This accommodation was necessary to open markets for US goods after industrialization was jump started during the Civil War. The British Pound zone acted much like the EU today, with equal predation on colonials. It was a 100 years peace (1815 – 1914) to match the earlier 100 Years War with medieval France.

                  In effect, because of international trade and finance in the presence of a declining British Empire … the US became an undeclared Commonwealth member … hence the Five Eyes.

            2. Disturbed Voter

              In the early Republic, the US treasury was run as a household … except for those early capitalist hijinks by Alexander Hamilton and Aaron Burr. The plan to deal with the Continental currency, and the first United States Bank was pure politics, and deadly. Our present situation derives from what happened in the first three US administrations … where the speculators and Wall Street were the gradual winners.

            3. larry

              It also says that the government will honor/pay all its debts. I take this to include the salary of civil servants working for the federal government. So, is a debt ceiling imposed by Congress unconstitutional?

              1. MLTPB

                We did not alway have the global reserve currency.

                In a Greek like situation, we want the option to restructure.

                Should not be unconstitutional to not honor all debts.

                Article 1 only says taxes collected are for paying..if the reading is correct.

              2. MyLessThanPrimeBeef

                We didn’t always have the global reserve currency.

                In a Greek-like situation, we want to have the option to not honor 100% of the debt. We might need to restructure, when we are just one of many nations in the world.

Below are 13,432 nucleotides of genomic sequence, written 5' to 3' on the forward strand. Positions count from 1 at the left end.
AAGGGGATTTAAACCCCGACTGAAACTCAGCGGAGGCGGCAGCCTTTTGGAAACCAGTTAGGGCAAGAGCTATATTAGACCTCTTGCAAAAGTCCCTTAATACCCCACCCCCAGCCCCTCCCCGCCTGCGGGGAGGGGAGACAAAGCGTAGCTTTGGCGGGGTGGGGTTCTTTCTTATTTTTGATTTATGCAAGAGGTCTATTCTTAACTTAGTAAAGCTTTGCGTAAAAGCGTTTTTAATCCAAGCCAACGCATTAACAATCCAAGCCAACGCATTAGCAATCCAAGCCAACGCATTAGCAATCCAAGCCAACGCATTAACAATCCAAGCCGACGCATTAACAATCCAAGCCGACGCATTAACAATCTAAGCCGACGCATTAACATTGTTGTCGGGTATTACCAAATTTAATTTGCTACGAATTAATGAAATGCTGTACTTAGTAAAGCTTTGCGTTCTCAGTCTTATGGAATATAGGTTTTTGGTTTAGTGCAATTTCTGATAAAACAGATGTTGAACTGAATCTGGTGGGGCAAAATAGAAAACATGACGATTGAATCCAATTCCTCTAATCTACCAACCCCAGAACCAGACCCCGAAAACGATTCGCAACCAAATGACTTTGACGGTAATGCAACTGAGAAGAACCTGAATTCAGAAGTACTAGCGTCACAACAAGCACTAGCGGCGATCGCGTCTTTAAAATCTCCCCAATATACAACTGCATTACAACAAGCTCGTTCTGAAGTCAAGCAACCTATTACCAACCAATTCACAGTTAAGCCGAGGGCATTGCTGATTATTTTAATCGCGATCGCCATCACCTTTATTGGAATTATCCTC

As for Article 1, it just says to collect taxes (in order) to pay debts. I can’t find anything about whether to have or not to have a debt ceiling. Under a Greek like situation, I believe it’s constitutional to not honor all debts, and the government should try to restructure.

                (Please disregard anything posted under MLTPB. I had some problems with my phone).

                1. MyLessThanPrimeBeef

                  To clarify a bit more.

                  When we are again E. Pluribus Unum, when we do not have the global reserve currency, it’s possible we face something many countries, Russia, Zambia and Greece have faced before – to restructure foreign currency loans.

                  We want to have the flexibility to not honor all the debts, just like all other governments.

      2. Disturbed Voter

        Thanks for your extended response. It is hard given our personal distance, to avoid projecting or over generalizing. I did want to say that you made good points regarding the history of the EU etc. Taxes were, even under the gold standard, a matter of both policy and economics. But I am well aware that taxes and spending have become … disconnected ever since the dollar went off of gold and onto oil in 1971, the net money supply then becoming dependent on oil production, which is more exponential than that of gold production … and of course the general increase in leverage … and added instability/fragility … as leverage increased form 10×1 to 100×1.